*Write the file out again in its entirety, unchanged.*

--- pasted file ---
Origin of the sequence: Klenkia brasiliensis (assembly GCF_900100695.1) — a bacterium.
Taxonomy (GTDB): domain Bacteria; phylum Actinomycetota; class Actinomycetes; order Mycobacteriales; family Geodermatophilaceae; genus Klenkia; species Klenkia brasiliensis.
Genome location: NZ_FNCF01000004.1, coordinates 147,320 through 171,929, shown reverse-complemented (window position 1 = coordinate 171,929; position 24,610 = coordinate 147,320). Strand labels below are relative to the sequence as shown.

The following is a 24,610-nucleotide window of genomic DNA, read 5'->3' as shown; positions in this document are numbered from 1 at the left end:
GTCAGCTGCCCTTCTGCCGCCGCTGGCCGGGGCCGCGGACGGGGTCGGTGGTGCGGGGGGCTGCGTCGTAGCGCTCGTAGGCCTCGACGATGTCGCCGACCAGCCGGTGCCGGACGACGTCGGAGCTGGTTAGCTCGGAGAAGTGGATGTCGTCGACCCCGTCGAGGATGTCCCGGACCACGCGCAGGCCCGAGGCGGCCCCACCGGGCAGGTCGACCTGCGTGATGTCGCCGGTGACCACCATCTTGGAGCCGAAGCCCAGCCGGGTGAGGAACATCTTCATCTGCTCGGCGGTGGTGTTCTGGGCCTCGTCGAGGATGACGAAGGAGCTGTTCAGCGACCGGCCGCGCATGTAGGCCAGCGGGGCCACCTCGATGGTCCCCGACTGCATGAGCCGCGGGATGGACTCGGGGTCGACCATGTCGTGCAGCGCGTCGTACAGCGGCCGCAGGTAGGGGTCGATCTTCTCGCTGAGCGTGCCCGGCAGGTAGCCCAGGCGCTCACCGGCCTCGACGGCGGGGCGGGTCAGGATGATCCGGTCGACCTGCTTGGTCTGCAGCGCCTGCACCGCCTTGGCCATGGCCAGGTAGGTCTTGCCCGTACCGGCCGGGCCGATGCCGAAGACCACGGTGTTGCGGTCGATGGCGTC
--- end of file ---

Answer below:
Origin of the sequence: Klenkia brasiliensis (assembly GCF_900100695.1) — a bacterium.
Taxonomy (GTDB): domain Bacteria; phylum Actinomycetota; class Actinomycetes; order Mycobacteriales; family Geodermatophilaceae; genus Klenkia; species Klenkia brasiliensis.
Genome location: NZ_FNCF01000004.1, coordinates 147,320 through 171,929, shown reverse-complemented (window position 1 = coordinate 171,929; position 24,610 = coordinate 147,320). Strand labels below are relative to the sequence as shown.

The following is a 24,610-nucleotide window of genomic DNA, read 5'->3' as shown; positions in this document are numbered from 1 at the left end:
GTCAGCTGCCCTTCTGCCGCCGCTGGCCGGGGCCGCGGACGGGGTCGGTGGTGCGGGGGGCTGCGTCGTAGCGCTCGTAGGCCTCGACGATGTCGCCGACCAGCCGGTGCCGGACGACGTCGGAGCTGGTTAGCTCGGAGAAGTGGATGTCGTCGACCCCGTCGAGGATGTCCCGGACCACGCGCAGGCCCGAGGCGGCCCCACCGGGCAGGTCGACCTGCGTGATGTCGCCGGTGACCACCATCTTGGAGCCGAAGCCCAGCCGGGTGAGGAACATCTTCATCTGCTCGGCGGTGGTGTTCTGGGCCTCGTCGAGGATGACGAAGGAGCTGTTCAGCGACCGGCCGCGCATGTAGGCCAGCGGGGCCACCTCGATGGTCCCCGACTGCATGAGCCGCGGGATGGACTCGGGGTCGACCATGTCGTGCAGCGCGTCGTACAGCGGCCGCAGGTAGGGGTCGATCTTCTCGCTGAGCGTGCCCGGCAGGTAGCCCAGGCGCTCACCGGCCTCGACGGCGGGGCGGGTCAGGATGATCCGGTCGACCTGCTTGGTCTGCAGCGCCTGCACCGCCTTGGCCATGGCCAGGTAGGTCTTGCCCGTACCGGCCGGGCCGATGCCGAAGACCACGGTGTTGCGGTCGATGGCGTC